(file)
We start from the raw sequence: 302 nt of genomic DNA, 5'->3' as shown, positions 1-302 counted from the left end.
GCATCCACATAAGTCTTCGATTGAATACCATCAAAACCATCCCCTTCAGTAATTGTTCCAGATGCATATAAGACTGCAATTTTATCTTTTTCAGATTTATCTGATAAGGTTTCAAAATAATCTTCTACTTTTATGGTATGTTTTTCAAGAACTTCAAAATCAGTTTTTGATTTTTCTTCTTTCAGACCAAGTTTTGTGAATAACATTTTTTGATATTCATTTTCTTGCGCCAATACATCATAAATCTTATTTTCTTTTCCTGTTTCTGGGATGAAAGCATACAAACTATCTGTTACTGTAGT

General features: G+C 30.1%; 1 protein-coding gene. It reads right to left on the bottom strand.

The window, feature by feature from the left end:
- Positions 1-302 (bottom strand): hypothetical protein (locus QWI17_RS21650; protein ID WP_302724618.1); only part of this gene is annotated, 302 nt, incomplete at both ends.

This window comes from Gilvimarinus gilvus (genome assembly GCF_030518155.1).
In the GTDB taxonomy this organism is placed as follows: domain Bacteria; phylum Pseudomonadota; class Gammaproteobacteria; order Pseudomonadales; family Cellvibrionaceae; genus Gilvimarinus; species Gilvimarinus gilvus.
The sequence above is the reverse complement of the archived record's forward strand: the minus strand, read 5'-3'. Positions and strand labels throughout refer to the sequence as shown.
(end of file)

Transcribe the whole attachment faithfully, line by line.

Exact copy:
We start from the raw sequence: 302 nt of genomic DNA, 5'->3' as shown, positions 1-302 counted from the left end.
GCATCCACATAAGTCTTCGATTGAATACCATCAAAACCATCCCCTTCAGTAATTGTTCCAGATGCATATAAGACTGCAATTTTATCTTTTTCAGATTTATCTGATAAGGTTTCAAAATAATCTTCTACTTTTATGGTATGTTTTTCAAGAACTTCAAAATCAGTTTTTGATTTTTCTTCTTTCAGACCAAGTTTTGTGAATAACATTTTTTGATATTCATTTTCTTGCGCCAATACATCATAAATCTTATTTTCTTTTCCTGTTTCTGGGATGAAAGCATACAAACTATCTGTTACTGTAGT

General features: G+C 30.1%; 1 protein-coding gene. It reads right to left on the bottom strand.

The window, feature by feature from the left end:
- Positions 1-302 (bottom strand): hypothetical protein (locus QWI17_RS21650; protein ID WP_302724618.1); only part of this gene is annotated, 302 nt, incomplete at both ends.

This window comes from Gilvimarinus gilvus (genome assembly GCF_030518155.1).
In the GTDB taxonomy this organism is placed as follows: domain Bacteria; phylum Pseudomonadota; class Gammaproteobacteria; order Pseudomonadales; family Cellvibrionaceae; genus Gilvimarinus; species Gilvimarinus gilvus.
The sequence above is the reverse complement of the archived record's forward strand: the minus strand, read 5'-3'. Positions and strand labels throughout refer to the sequence as shown.